With the latest train strikes finishing on the 3rd of February and the knock-on effect they always have on the following day, we decided to stay local this weekend and visit one of the nearest football grounds to our town, Seaham Red Star.
Seaham is a small town on the northeast coast and part of the Durham Heritage Coast.
This is a wonderful stretch of coastline running between Sunderland and Hartlepool and is now rightfully considered an area of natural beauty, despite its industrial past.
In fact, its industrial past is one of the reasons Seaham is a popular place to visit these days.
Seaham Sea Glass
Its famous ‘Glass Beach’ has thousands of pieces of smooth, rounded pebbles of glass washed up on its shore every day. While we didn’t have time to search for any today, we have done so in the past and come away with some lovely pieces.
During the Victorian and Edwardian eras, Seaham and nearby Sunderland were home to many bottle works and glass-making factories. Indeed, Seaham boasted the biggest glass bottle works in Britain – The Londonderry Bottleworks, operating from the 1850s to 1921.
Nowadays, people come from near and far to have a root through the pebbles and shingle on Seaham’s beaches, hoping to find a masterpiece for their sea glass collections. There are specialist jewellery makers who use it too and it’s not uncommon to find locals making a little profit from selling it to jewellers after a hard day combing the beach.
Seaham – Journey and Pre-Game
As groundhopping trips go, this is easily the shortest one we will be making this season. Just over five miles away from our town and less than half an hour on the bus. There really isn’t much to say other than we caught the 10:44 bus and got off it at around 11:10.
Of course, when you think of the Durham area, you think of coal mining, and Seaham is no different. Despite being a coastal town, it also has a coal-mining past and a deep connection with the industry.
As soon as you step off the bus at Seaham, you can immediately start to see those connections…
The local shopping mall is called Byron’s place and that is due to the fact that the great poet, Lord Byron had a brief dalliance with Seaham. This was after he met and married a local woman at Seaham Hall, before moving on to continue his, shall we say, different(?) lifestyle elsewhere.
He made enough of an impression on the town in his brief time here that there is also a road called Lord Byrons Walk up near the cricket club.
If you are interested in learning more about Seaham and its industrial history, I came across this wonderful blog post that is both informative, witty and very well put together.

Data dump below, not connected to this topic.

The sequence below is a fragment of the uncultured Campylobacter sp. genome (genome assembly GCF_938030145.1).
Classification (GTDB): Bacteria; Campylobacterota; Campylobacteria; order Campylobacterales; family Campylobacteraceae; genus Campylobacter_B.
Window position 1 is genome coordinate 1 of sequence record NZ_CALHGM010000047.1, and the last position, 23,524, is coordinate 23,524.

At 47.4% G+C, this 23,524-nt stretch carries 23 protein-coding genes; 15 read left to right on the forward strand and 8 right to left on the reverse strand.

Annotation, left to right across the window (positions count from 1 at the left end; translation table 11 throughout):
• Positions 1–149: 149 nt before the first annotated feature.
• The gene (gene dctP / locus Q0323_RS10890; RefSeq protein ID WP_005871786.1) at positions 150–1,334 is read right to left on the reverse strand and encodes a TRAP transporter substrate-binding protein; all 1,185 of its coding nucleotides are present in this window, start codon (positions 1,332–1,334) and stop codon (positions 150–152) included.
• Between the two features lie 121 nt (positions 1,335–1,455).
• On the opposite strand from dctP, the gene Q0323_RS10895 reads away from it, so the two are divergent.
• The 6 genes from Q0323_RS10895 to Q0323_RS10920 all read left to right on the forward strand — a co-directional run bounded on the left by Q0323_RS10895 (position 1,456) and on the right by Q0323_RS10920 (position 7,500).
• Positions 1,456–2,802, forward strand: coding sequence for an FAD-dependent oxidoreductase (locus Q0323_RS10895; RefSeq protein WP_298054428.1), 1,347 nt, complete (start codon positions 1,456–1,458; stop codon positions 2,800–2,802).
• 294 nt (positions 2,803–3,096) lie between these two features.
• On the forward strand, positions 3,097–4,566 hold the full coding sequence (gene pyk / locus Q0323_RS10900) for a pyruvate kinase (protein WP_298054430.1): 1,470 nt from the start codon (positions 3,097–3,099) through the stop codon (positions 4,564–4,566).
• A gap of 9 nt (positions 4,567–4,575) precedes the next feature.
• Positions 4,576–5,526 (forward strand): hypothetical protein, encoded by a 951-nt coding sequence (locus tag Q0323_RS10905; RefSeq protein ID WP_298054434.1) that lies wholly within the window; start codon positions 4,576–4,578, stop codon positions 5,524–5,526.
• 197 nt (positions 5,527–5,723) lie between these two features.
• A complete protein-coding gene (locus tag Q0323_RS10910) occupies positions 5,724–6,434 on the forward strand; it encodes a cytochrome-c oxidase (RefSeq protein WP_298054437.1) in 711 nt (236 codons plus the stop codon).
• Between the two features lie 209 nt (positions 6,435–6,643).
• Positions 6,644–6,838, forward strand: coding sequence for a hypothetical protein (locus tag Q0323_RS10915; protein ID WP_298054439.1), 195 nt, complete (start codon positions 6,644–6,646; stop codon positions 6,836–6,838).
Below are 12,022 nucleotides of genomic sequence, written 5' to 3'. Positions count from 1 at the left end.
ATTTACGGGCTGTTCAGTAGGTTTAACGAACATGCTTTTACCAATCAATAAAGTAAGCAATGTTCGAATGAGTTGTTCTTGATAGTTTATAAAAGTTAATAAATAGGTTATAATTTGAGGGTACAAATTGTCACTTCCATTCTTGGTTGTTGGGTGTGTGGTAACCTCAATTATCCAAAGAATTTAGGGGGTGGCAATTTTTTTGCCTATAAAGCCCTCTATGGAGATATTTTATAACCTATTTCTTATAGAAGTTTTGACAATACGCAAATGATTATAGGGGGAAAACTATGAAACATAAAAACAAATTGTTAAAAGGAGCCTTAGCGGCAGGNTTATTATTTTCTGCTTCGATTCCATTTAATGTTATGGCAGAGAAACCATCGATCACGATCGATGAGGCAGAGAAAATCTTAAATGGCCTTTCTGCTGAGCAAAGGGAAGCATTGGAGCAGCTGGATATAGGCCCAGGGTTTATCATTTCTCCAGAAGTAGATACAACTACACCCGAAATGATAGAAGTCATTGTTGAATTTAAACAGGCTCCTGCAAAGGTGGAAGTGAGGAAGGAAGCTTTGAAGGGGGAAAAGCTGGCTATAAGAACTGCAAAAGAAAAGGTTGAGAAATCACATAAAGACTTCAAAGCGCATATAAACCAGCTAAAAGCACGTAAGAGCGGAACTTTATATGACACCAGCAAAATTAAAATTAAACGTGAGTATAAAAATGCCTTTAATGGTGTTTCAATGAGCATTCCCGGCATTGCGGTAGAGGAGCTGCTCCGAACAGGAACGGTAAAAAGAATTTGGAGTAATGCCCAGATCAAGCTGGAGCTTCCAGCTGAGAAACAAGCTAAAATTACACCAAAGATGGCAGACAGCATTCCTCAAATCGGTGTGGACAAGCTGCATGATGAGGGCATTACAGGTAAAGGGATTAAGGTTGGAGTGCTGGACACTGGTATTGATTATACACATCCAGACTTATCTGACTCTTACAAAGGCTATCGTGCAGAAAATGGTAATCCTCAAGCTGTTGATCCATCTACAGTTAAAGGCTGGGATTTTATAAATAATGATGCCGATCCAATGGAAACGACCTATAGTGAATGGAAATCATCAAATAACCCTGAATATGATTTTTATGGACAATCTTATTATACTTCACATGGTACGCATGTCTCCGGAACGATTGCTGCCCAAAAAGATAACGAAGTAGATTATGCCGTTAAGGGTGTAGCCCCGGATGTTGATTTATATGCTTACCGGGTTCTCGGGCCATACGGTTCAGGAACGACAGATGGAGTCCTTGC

Seaham – Tommy
Tommy is the other main attraction in Seaham. Nothing to do with Roger Daltry or a ridiculously trippy musical movie from the 1970s.
Rather, ‘Tommy’ is the name given to a superb statue dedicated to the memory of the First World War soldier. He sits on the harbour front, adjacent to the town’s War Memorial and makes for a splendid sight. In 2021, Tommy. was named the best piece of outdoor artwork in the country.
Standing at 9ft 5ins tall and weighing 1.2 tonnes, it is an imposing statue and one of my personal favourites that I’ve seen, anywhere.
We walked on down to the Seaham Marina, where there are lots of little boats moored up, where there is another sculpture by the same local artist that created Tommy. This one is called ‘The Coxswain’.
Ray Lonsdale is the sculptor and he has impressive works scattered throughout the northeast communities, including one that was revealed a couple of years ago in our little ex-mining town called “Da Said, Men Don’t Cry”. This is another piece dedicated to the mining history of the Durham area.
The Coxswain is dedicated to the Seaham Lifeboat crews who manned the station between 1870 and its closure in 1979, saving a combined 289 lives. Five lifeboat crew lost their lives in an effort to save others on the 17th of November 1962.
Having killed an hour walking around the seafront, it was time to head back into the town to get some lunch.
I had been advised to try Humbles, or the Lamp Room (seafood) for lunch, both of which have excellent reviews. I had set my sights on The Coalface though and I’m not sorry we went there, either.
A very traditional-looking working man’s establishment with decor harking back to the coal mining heritage of the town. There was even coal set in the wall of the door passage.
There are six flags throughout the room for the current six-nations rugby tournament but they didn’t detract from the overall look of the place. The barman was obviously a big fan of the Scottish group Simple Minds (as am I) and their greatest hits were the constant background music while we were there.
Despite coming here specifically for lunch, there was only one item on the menu, pizza slices.
If you don’t like pizza, don’t go here for lunch. If you do, then do, because they are delicious and you can also order chilli-con-carne loaded fries (we had a portion between us).
I ordered two slices of pepperoni pizza and Mrs Hopper went with one chicken and gherkin and one vegetable teriyaki. As you can see from the photo below, portion size is not a problem and what we ordered was more than enough. The one thing I would ask them to change is the wooden forks that come with the fries.
Please use metal cutlery!
I had Guinness and Mrs Hopper went with a Hopical Storm pale ale which she really enjoyed. In fact, Mrs H told the barman it’s a good job we didn’t live in Seaham or we would be in all the time.
I would thoroughly recommend popping in here for a pint and a pizza if you are planning to visit Seaham Red Star, or just visiting the other attractions in Seaham.
Onto the Ground
Having thanked our barman, we moved on reluctantly and headed back to the bus stop to catch the number 60 bus to Seaham Town Park, one and a half miles away from the pub.
The bus stop is on the road opposite the park and once across the busy road, we headed up to the ground.